In some parts of the world – particularly communities living near lakes and large rivers – fishing is part of their traditional way of life. In many other parts of the world, fish farming is a recent idea – maybe even a totally new one. Bob Hansford helpfully compares fish farming to all other types of farming. In this issue we look at small scale fish farming – in ways that would be easy for anyone to try out on a small piece of land. If the idea of fish farming (or aquaculture, as it sometimes called) is new to you, we hope this issue will give you enough confidence to try it out for yourself. The resources page gives details of further information, resource centres and training. You may also find your local department of agriculture or fisheries very helpful. 

Please find below articles from Footsteps issue 25 in html.

To download a pdf version of Footsteps issue 25 click here (697K).

  • Agroforestry in the Dominican Republic

    Our organisation – NATURALEZA – works in the Dominican Republic, encouraging agroforestry work. Our first priority was soil conservation. Then we began to establish community tree nurseries and hedges.

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  • Building a Pond

    by Dennis and Meredith Murnyak. Choosing the site. You will need a good source of water – such as springs, streams and ground water. You can also rely on rain water. Rain-filled ponds often dry up in the dry season, so you must harvest the fish before the water level falls too low.

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  • Editorial

    'If you give a person a fish, they will have food for one day. But if you teach them to fish, they will have food for the rest of their life.' ANCIENT CHINESE PROVERB

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  • Experiments with neem

    by Dr Rachel Reuben. The Neem (Azadirachta indica) is a common tree in towns and villages in India. Its distinctive leaves and sprays of small, white, sweet smelling flowers are a familiar sight in avenues and gardens.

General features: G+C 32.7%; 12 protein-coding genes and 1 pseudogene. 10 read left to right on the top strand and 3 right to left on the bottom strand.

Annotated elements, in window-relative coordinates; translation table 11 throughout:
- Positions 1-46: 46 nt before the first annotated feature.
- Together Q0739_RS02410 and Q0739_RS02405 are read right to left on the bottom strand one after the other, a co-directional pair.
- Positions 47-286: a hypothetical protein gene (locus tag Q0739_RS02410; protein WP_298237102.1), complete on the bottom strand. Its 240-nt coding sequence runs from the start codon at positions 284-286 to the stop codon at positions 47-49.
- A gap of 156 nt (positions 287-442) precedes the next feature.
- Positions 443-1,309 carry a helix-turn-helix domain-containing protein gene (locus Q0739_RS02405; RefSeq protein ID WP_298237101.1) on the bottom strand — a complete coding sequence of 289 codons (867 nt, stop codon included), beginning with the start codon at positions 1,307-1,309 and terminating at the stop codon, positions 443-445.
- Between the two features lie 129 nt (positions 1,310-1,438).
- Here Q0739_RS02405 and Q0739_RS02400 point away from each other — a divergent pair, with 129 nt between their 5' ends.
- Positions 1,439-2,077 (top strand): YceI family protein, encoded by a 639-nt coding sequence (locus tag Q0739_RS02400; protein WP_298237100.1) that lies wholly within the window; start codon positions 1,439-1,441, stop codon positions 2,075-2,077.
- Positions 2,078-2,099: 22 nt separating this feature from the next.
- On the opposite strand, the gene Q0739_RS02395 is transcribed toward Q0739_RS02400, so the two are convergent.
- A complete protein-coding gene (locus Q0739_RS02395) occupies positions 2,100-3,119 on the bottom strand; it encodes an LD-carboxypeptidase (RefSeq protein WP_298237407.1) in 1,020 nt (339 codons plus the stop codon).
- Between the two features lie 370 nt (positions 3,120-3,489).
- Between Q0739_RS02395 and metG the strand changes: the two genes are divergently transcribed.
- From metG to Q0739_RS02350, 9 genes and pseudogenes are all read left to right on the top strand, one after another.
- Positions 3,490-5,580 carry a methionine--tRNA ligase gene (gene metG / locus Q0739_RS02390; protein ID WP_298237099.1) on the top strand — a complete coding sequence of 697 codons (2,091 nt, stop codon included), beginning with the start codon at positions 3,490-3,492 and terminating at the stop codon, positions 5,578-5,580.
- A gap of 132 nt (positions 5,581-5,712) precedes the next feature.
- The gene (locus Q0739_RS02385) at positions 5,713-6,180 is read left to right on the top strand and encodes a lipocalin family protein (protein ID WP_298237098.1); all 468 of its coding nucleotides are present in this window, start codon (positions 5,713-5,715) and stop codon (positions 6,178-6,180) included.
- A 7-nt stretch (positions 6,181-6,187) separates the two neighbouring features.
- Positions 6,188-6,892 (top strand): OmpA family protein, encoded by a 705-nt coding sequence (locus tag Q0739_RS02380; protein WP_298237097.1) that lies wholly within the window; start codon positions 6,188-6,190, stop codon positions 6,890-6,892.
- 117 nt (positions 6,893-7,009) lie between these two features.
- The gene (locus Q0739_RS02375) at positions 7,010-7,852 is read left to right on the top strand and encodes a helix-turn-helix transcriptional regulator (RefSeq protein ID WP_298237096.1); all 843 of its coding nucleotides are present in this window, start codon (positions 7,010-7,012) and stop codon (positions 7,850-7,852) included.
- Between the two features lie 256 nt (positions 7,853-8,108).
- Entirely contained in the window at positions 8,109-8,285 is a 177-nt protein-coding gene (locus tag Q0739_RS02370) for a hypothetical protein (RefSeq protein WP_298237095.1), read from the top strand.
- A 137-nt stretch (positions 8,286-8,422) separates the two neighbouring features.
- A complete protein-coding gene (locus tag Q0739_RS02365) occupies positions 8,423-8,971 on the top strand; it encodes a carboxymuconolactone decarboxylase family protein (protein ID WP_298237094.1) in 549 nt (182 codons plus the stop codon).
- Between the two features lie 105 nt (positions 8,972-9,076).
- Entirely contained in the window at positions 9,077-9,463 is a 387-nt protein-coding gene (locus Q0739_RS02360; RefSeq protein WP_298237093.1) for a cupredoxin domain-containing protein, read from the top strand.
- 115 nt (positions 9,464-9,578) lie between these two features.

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  • Farming with fish

    Good farmers look after their crops. Before planting they make sure the soil is well prepared. They select good seed or seedlings. They water the young plants regularly and remove weeds. They use manure or fertiliser to increase growth and watch out for pests or diseases. Hard work produces a good crop, but laziness or neglect will result in a poor harvest!

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  • Fish in the rice paddy

    Rice paddies have lots of natural food for fish. This is one of the advantages of raising fish and rice together. Fish help the farmer by eating weeds and insects in the paddy field. Fish manure fertilises rice and increases rice yield.

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  • Letters

    Bees for beginners. Thank you for PASO A PASO. In issue 10 of the magazine it mentions that many farmers who are unable to keep cattle, instead keep sheep or goats. They provide a source of cash when needed to pay for school fees, hospital bills etc.

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  • Raising fish and crops together

    A system has been developed in Thailand by a group known as ITAG (International Technical Assistance Group) which combines fish farming with the growing of vegetables and crops on raised beds. Long narrow fish ponds are dug in between long narrow raised beds. Both ponds and raised beds are about 2m x 15m. The ponds are about 1m deep. The top-soil (the top fertile layer of soil about 30–40cm deep) from digging the ponds is added to the raised beds.

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  • Resources

    Raising Fish in Ponds: A Farmer’s Guide to Tilapia Culture. by Dennis and Meredith Murnyak. This booklet results from many years’ experience raising tilapia in Tanzania. It is very highly recommended – straightforward to read with excellent illustrations and very practical. A section of the book has provided the information for the centre pages on building a pond. The booklet has 76 pages and can be ordered from:

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  • Sealing fish ponds

    Few farmers use aquaculture in Latin America, though it could have great potential there. One of the reasons is that the soils are often too porous – they do not hold water well. It is possible to make artificial linings – using polyethylene or rubber sheets or cement. However, these methods are expensive.

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  • Test your AIDS awareness

    This quiz has proved a useful tool in discussion groups and AIDS teaching sessions. It was prepared by Karen Homer and Deborah Ventimiglia. Answer true or false for each of the following questions and then check your answers below.

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